Article

Romantic Elegiac Hybridity

Stuart Curran

in The Oxford Handbook of the Elegy

Published in print April 2010 | ISBN: 9780199228133
Published online September 2012 | | DOI: http://dx.doi.org/10.1093/oxfordhb/9780199228133.013.0014

Series: Oxford Handbooks of Literature

 Romantic Elegiac Hybridity

More Like This

Show all results sharing these subjects:

  • Literature
  • Literary Studies (1500 to 1800)
  • Literary Studies (19th Century)

GO

Show Summary Details

Preview

This article reports that the elegy in the Romantic period ‘is seldom the expression of grief per se’. It also outlines the march of elegy through the period, beginning with Anna Seward's epic elegies, to Charlotte Smith's highlighting of affect and psychological realism, to William Wordsworth's indebtedness to Smith's influence. Seward's epic elegies introduce the tradition of what Anne K. Mellor has aptly called ‘Mothers of the Nation’. Smith's Elegiac Sonnets map existence itself as something recessive, predetermined according to a calculus of loss. If Smith and Wordsworth employ the elegiac to probe psychological resources and vulnerabilities, Samuel Taylor Coleridge and Percy Shelley deliberately cast their poems as statements with every bit of the public resonance with which Seward invested her encomia to cultural icons.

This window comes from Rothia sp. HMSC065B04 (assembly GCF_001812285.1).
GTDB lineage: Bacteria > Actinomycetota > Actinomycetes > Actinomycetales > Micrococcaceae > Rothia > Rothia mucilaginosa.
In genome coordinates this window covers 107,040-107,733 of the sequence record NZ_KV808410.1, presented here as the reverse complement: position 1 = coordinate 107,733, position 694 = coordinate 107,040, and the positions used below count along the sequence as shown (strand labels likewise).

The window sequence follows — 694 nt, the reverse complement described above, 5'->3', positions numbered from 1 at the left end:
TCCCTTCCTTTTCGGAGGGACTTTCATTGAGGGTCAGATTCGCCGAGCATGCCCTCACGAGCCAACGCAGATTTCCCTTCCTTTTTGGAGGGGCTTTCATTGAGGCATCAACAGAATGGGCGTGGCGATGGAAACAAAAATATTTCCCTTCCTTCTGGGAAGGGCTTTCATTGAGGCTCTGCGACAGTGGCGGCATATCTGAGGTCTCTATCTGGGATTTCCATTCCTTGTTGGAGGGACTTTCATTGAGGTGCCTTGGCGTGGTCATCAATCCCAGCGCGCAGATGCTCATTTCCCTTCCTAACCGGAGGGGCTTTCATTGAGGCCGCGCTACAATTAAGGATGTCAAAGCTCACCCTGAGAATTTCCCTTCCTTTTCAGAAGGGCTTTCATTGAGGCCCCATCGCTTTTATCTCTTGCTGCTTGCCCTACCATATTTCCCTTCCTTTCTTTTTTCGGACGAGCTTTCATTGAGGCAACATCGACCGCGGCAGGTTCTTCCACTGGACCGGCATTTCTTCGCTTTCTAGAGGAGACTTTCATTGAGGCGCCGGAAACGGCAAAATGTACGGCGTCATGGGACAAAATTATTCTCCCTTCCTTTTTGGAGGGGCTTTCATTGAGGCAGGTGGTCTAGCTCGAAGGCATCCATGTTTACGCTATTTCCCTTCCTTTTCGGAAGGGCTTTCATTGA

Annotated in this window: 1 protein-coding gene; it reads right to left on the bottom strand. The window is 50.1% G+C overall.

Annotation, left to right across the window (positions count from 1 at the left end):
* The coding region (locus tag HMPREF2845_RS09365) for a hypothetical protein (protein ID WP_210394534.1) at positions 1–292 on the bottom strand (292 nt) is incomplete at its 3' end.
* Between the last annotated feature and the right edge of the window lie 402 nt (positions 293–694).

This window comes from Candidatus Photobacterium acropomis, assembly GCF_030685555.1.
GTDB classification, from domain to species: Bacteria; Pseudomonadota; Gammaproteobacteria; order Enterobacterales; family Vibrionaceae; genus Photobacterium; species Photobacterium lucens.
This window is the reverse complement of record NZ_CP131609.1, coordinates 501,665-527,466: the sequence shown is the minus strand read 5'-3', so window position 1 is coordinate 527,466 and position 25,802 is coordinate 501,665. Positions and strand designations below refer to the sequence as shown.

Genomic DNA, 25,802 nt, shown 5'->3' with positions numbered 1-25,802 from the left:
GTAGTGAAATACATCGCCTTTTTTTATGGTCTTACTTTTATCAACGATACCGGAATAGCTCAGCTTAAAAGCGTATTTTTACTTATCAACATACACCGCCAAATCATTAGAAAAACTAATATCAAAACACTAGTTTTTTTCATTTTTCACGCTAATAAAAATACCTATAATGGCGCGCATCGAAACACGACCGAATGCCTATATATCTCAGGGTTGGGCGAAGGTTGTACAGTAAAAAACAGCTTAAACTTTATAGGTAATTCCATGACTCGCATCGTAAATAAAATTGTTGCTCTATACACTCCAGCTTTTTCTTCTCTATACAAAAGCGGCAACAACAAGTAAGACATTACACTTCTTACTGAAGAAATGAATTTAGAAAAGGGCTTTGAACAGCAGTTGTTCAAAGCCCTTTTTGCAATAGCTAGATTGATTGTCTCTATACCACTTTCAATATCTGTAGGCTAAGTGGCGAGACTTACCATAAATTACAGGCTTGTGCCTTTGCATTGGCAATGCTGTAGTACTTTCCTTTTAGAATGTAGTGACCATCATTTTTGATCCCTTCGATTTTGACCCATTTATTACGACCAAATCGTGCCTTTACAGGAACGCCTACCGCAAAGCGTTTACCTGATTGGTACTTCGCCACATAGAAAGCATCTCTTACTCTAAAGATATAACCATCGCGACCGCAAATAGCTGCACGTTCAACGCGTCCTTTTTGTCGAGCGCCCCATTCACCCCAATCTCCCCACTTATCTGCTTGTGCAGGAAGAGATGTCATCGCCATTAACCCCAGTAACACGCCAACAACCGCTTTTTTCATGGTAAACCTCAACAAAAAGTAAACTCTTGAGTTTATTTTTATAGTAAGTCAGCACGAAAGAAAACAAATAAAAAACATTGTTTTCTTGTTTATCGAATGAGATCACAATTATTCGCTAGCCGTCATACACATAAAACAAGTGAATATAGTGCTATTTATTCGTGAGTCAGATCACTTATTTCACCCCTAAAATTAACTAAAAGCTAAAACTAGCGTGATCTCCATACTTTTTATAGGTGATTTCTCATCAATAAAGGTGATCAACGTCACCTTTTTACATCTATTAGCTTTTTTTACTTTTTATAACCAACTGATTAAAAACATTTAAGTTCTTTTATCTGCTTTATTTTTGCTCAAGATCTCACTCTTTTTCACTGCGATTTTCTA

Keywords: Romantic period; elegy; grief; Anna Seward; Charlotte Smith; William Wordsworth; Samuel Taylor Coleridge; Percy Shelley

Article.  6208 words. 

Subjects: Literature ; Literary Studies (1500 to 1800) ; Literary Studies (19th Century)

Full text: subscription required

How to subscribe Recommend to my Librarian

Buy this work at Oxford University Press »

Users without a subscription are not able to see the full content. Please, subscribe or login to access all content.